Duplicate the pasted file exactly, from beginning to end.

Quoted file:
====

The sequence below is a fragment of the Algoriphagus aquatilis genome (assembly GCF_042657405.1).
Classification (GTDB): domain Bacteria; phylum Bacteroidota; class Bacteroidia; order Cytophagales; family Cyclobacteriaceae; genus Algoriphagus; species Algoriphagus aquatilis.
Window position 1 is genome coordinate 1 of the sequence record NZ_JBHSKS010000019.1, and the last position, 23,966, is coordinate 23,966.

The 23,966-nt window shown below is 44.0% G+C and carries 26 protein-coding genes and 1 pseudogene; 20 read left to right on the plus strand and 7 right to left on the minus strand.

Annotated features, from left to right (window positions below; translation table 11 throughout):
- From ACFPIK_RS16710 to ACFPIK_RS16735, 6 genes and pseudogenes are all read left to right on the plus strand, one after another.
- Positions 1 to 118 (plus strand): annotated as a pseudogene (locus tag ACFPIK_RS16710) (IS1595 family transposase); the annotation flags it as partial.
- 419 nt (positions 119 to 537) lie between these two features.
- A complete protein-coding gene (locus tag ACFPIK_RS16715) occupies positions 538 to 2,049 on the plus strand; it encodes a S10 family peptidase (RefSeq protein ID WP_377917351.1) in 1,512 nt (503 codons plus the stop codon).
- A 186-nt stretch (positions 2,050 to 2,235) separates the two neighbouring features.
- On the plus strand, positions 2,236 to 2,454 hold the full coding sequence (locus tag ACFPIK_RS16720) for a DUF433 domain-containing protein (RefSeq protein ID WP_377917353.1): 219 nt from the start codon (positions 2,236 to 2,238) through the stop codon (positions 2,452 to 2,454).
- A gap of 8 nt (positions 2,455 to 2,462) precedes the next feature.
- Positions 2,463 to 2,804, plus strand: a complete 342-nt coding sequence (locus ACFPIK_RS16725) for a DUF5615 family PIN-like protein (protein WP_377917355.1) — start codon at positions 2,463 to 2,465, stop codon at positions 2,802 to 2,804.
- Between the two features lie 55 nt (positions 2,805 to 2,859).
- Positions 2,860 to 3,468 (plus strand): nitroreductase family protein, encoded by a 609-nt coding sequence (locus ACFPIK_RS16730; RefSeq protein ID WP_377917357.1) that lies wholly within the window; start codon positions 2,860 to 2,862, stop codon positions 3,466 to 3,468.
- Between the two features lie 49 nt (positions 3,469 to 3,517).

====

The sequence below is a fragment of the Algoriphagus aquatilis genome (assembly GCF_042657405.1).
Classification (GTDB): domain Bacteria; phylum Bacteroidota; class Bacteroidia; order Cytophagales; family Cyclobacteriaceae; genus Algoriphagus; species Algoriphagus aquatilis.
Window position 1 is genome coordinate 1 of the sequence record NZ_JBHSKS010000019.1, and the last position, 23,966, is coordinate 23,966.

The 23,966-nt window shown below is 44.0% G+C and carries 26 protein-coding genes and 1 pseudogene; 20 read left to right on the plus strand and 7 right to left on the minus strand.

Annotated features, from left to right (window positions below; translation table 11 throughout):
- From ACFPIK_RS16710 to ACFPIK_RS16735, 6 genes and pseudogenes are all read left to right on the plus strand, one after another.
- Positions 1 to 118 (plus strand): annotated as a pseudogene (locus tag ACFPIK_RS16710) (IS1595 family transposase); the annotation flags it as partial.
- 419 nt (positions 119 to 537) lie between these two features.
- A complete protein-coding gene (locus tag ACFPIK_RS16715) occupies positions 538 to 2,049 on the plus strand; it encodes a S10 family peptidase (RefSeq protein ID WP_377917351.1) in 1,512 nt (503 codons plus the stop codon).
- A 186-nt stretch (positions 2,050 to 2,235) separates the two neighbouring features.
- On the plus strand, positions 2,236 to 2,454 hold the full coding sequence (locus tag ACFPIK_RS16720) for a DUF433 domain-containing protein (RefSeq protein ID WP_377917353.1): 219 nt from the start codon (positions 2,236 to 2,238) through the stop codon (positions 2,452 to 2,454).
- A gap of 8 nt (positions 2,455 to 2,462) precedes the next feature.
- Positions 2,463 to 2,804, plus strand: a complete 342-nt coding sequence (locus ACFPIK_RS16725) for a DUF5615 family PIN-like protein (protein WP_377917355.1) — start codon at positions 2,463 to 2,465, stop codon at positions 2,802 to 2,804.
- Between the two features lie 55 nt (positions 2,805 to 2,859).
- Positions 2,860 to 3,468 (plus strand): nitroreductase family protein, encoded by a 609-nt coding sequence (locus ACFPIK_RS16730; RefSeq protein ID WP_377917357.1) that lies wholly within the window; start codon positions 2,860 to 2,862, stop codon positions 3,466 to 3,468.
- Between the two features lie 49 nt (positions 3,469 to 3,517).